Village considers leasing land to Amtrak

T he village is weighing whether to lease a small piece of land to Amtrak as the company prepares to make improvements to several of its train stations throughout the area.

Amtrak asked the village if they would be willing to lease an approximately 500 square foot triangular shaped piece of property adjacent the current train station parking lot and the dilapidated flat iron building for additional parking.

The company would like to add two handicap parking spots to comply with the American with Disabilities Act and need the additional space to add those spots.

However there are a number of issues with lease.

The lease agreement that Amtrak sent to Whitehall had a number of errors including referring to the land as town property instead of village property.

Trustee Ken Bartholomew also took issue with a few of the provisions in the contract, including a clause that would allow Amtrak to change the boundaries of the land.

Amtrak would have to get approval from the village within 30 days to change the boundaries, but if the village didn’t approve or decline the request within that time period, Amtrak would have free reign to go ahead and change the boundaries.

Bartholomew was worried that a new administration could overlook that provision and Amtrak might take more land than they should be entitled to take.

Village attorney Tony Jordan also said there a long term lease could be considered a discontinuance of village land and said the parcel would need to be deemed surplus property.

Bartholomew and fellow trustees Walt Sanford and Michael LaChapelle were in favor of keeping the land and designating several of the existing parking spots as handicapped.

The board declined to make a decision on the lease at the time and were expected to look into in more detail.

In other news, village forester Jim Allen gave a report on the ongoing logging efforts on village property. He said they have held off on logging some of the land because the price for most hardwoods has been declining over the last year.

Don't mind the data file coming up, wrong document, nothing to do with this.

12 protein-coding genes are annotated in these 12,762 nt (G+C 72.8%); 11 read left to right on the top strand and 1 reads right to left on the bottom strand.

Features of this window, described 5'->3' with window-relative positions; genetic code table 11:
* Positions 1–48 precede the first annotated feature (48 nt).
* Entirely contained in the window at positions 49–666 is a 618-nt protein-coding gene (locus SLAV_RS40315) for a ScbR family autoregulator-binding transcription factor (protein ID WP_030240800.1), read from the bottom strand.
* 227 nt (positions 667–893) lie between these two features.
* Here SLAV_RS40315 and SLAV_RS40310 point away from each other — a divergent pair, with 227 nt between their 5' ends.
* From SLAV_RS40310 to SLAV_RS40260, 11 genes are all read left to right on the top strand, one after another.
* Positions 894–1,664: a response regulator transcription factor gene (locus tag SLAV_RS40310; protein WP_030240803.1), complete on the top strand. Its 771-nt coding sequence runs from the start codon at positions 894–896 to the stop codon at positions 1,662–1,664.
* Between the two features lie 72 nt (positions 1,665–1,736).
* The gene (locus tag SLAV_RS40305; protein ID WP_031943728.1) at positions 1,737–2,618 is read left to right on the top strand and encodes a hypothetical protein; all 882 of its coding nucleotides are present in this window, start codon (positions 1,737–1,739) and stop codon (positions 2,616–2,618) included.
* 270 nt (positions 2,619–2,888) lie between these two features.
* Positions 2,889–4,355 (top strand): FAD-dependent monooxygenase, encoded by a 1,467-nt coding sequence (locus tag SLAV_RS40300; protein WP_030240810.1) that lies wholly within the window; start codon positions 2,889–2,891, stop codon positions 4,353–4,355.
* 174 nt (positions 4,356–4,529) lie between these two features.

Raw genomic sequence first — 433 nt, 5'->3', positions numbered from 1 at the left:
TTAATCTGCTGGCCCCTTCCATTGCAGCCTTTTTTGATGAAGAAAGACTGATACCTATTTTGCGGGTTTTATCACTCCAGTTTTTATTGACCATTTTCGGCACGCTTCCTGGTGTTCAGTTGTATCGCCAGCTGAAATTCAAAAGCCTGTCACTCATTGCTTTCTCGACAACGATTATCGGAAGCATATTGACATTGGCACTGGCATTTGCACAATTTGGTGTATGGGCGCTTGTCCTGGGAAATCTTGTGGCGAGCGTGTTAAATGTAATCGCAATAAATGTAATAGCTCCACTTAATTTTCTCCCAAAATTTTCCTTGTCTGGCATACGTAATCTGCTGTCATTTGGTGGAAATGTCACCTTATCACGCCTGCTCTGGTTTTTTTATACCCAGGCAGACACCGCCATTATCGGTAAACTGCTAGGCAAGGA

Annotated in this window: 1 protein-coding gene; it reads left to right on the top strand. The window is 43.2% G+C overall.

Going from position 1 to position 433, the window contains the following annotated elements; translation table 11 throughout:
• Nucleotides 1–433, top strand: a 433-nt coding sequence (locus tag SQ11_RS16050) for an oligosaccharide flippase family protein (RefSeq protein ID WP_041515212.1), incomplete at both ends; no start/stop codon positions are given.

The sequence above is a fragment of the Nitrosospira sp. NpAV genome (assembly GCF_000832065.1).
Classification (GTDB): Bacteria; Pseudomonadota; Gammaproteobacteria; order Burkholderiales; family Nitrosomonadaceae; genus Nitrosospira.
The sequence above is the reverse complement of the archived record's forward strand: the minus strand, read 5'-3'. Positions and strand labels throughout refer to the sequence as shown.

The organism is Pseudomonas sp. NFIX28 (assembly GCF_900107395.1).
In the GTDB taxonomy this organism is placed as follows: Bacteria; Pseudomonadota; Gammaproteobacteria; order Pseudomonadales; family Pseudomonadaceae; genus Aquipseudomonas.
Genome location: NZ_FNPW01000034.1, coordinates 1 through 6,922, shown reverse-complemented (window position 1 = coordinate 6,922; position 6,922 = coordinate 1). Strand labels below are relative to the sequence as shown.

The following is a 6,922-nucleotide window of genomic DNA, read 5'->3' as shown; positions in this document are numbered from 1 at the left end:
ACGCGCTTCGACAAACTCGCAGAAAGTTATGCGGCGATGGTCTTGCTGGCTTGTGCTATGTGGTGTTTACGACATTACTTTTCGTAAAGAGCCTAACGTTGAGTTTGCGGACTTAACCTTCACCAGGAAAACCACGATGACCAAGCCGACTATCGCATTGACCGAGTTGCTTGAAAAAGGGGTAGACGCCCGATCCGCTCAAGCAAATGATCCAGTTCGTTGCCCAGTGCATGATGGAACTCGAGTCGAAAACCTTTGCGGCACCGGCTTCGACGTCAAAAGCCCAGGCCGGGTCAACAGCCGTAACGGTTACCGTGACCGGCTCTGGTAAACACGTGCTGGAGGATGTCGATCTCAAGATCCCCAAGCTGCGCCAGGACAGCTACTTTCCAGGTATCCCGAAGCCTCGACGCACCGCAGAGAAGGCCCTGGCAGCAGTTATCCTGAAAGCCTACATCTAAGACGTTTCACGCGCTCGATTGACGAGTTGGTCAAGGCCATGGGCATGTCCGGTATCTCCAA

He said some species are beginning to come back or at least level off some and the board gave him permission to “test the waters” and determine some prices which the board would review in the next month and determine if it’s viable.

Bartholomew told the board that village has completed an evacuation plan for the area around the Pike Brook Dam and are now in compliance.

He said the plan found that no buildings would be affected if the dam broke and most of the water would be absorbed by the brook.

The five page plan cost the village around $10,000. The property remains for sale.

LaChapelle said he has received a number of complaints from local residents regarding local residents who allowed their dogs to relieve themselves on village property and wanted to remind people that it is unlawful to allow your pet to defecate within the village not pick it up.

Near the end of the meeting, Mayor Peter Telisky thanked the Department of Public Works and the local fire departments for the diligent service during the Tropical Storm Irene.

He said their efforts to keep culverts clear helped avert larger problems throughout the village.

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